The construction of current cathedral is dated to 1180-90. The consecration was performed in 1235 by the archbishop of Trier. It seems certain that the cathedral was built in four stages. The first stage encompassed the west facade, the south side aisle, the choir and the transept up to the matroneum. This section forms the Conradine church. The second stage consisted of the addition of the inner pillars of the south nave. In this stage the bound system was first introduced. In the third phase, the matroneum in the southern nave was built. The fourth stage included the north side of the transept and the choir matroneum. By this stage Gothic influence is very clear.

The interior was destroyed by Swedish soldiers during the Thirty Years War (1618-48) and reconstructed in a late Baroque style in 1749. The Baroque renovation was heavy-handed: the surviving medieval stained glass windows were replaced; all the murals were covered up; the ribs of the vaults and columns of the arcades were painted blue and red; the capstones were gilded; the original high altar was replaced. The colorfully painted exterior was coated in plain white and the central tower was extended by 6.5 meters.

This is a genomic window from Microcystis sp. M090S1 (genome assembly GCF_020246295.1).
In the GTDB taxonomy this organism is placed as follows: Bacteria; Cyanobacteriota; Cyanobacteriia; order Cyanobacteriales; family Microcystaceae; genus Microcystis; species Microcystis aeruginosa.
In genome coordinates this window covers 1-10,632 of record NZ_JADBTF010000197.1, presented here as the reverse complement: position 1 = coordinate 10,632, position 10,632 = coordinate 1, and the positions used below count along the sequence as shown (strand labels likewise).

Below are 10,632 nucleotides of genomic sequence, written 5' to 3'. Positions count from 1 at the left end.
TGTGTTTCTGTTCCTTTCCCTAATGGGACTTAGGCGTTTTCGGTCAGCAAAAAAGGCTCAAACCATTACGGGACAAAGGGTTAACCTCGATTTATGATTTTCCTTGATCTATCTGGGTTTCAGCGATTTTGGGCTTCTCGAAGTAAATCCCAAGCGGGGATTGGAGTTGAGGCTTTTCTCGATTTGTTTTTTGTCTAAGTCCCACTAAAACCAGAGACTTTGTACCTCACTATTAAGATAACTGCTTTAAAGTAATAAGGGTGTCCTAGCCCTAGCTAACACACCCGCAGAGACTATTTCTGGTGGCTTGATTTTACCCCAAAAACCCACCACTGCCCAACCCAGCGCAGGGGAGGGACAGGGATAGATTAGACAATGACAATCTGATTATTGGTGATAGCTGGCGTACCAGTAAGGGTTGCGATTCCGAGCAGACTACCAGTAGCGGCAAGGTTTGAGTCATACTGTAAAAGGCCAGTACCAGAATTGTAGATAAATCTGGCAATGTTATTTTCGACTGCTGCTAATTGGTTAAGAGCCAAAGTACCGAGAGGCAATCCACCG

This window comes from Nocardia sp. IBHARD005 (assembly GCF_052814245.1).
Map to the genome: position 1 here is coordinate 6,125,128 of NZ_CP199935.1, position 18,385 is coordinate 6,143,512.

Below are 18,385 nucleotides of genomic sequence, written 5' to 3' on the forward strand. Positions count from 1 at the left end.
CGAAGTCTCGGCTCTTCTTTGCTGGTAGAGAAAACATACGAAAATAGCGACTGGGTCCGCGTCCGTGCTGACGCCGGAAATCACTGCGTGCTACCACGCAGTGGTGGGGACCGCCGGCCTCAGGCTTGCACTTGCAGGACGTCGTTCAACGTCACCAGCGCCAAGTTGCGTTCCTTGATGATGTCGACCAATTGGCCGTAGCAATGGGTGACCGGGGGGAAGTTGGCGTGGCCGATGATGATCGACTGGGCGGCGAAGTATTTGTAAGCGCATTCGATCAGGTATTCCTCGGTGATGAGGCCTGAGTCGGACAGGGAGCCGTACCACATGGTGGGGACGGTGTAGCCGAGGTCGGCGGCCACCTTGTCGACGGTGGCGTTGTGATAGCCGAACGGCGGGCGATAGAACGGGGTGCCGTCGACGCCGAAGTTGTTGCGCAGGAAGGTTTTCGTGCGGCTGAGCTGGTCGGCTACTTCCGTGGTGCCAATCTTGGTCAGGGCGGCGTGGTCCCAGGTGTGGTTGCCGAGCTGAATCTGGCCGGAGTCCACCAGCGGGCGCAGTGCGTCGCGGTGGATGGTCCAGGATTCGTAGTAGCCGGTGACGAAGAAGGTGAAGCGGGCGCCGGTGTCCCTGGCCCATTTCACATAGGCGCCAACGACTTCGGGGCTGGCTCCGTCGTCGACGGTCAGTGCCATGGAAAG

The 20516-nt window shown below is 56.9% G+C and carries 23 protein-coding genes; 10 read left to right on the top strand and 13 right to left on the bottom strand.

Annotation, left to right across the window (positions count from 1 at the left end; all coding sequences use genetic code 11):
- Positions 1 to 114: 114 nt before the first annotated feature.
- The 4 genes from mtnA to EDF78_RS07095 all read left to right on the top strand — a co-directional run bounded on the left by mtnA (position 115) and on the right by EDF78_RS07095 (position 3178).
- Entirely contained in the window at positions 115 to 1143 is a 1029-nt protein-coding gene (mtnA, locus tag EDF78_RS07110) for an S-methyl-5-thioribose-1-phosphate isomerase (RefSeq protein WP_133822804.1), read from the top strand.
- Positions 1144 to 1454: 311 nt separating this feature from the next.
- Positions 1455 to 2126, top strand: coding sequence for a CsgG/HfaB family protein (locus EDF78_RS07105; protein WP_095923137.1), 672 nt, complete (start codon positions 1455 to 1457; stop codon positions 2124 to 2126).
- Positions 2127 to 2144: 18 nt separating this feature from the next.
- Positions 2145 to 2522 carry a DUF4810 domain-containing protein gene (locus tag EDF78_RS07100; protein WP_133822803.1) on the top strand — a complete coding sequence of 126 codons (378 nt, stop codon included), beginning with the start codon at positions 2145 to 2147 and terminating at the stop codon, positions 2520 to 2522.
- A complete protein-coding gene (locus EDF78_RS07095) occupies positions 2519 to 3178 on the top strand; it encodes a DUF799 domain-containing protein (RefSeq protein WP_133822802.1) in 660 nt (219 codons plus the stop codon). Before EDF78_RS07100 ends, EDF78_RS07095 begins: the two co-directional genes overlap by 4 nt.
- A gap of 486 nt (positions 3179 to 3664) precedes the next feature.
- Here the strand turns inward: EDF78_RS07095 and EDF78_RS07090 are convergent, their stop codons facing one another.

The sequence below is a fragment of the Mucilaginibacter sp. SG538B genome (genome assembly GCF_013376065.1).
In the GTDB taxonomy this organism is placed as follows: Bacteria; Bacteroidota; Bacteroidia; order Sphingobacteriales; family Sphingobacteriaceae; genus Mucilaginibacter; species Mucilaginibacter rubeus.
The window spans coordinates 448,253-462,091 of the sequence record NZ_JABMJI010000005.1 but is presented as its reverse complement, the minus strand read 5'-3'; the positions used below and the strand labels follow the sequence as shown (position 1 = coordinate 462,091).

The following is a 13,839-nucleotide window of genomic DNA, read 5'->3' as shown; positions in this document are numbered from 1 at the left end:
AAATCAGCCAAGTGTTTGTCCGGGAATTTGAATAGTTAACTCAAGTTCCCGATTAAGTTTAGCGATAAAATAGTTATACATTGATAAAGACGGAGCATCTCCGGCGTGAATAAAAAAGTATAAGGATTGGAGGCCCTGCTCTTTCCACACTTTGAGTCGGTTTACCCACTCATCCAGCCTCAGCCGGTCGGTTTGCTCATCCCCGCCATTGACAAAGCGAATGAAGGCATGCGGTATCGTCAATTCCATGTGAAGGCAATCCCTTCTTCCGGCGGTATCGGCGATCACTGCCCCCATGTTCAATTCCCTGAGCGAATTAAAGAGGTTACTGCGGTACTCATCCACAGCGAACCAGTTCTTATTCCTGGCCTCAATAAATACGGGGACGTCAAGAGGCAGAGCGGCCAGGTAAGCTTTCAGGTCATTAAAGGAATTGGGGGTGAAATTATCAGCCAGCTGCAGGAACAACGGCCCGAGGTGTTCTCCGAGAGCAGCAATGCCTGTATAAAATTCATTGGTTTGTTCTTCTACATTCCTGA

The collegiate chapter of Limburg was dissolved in 1803 during the Napoleonic period, but then raised to the rank of cathedral in 1827 when the bishopric of Limburg was founded. Some renovations in contemporary style followed: the walls were coated white, the windows were redone in blue and orange (the heraldic colors of the Duke of Nassau) and towers were added to the south transept (1865).

Further changes came after Limburg was incorporated into the Kingdom of Prussia in 1866. It was now the Romantic period and the cathedral was accordingly restored to an idealized vision of its original Romanesque appearance. The exterior stonework was stripped of all its plaster and paint, to better conform with the Romantic ideal of a medieval church growing out of the rock. The Baroque interior was stripped away and the wall paintings were uncovered and repainted.

Further renovations came in 1934-35, enlightened by better knowledge of the original art and architecture. Art Nouveau stained glass windows were also added. A major restoration in 1965-90 included replastering and painting the exterior, both to restore it to its original appearance and to protect the stonework, which was rapidly deteriorating while exposed to the elements.

The interior is covered in medieval frescoes dating from 1220 to 1235. They are magnificent and important survivals, but time has not been terribly kind to them - they were whitewashed over in the Baroque period (1749) and uncovered and repainted with a heavy hand in the Romantic period (1870s) before finally being restored more sensitively in the 1980s.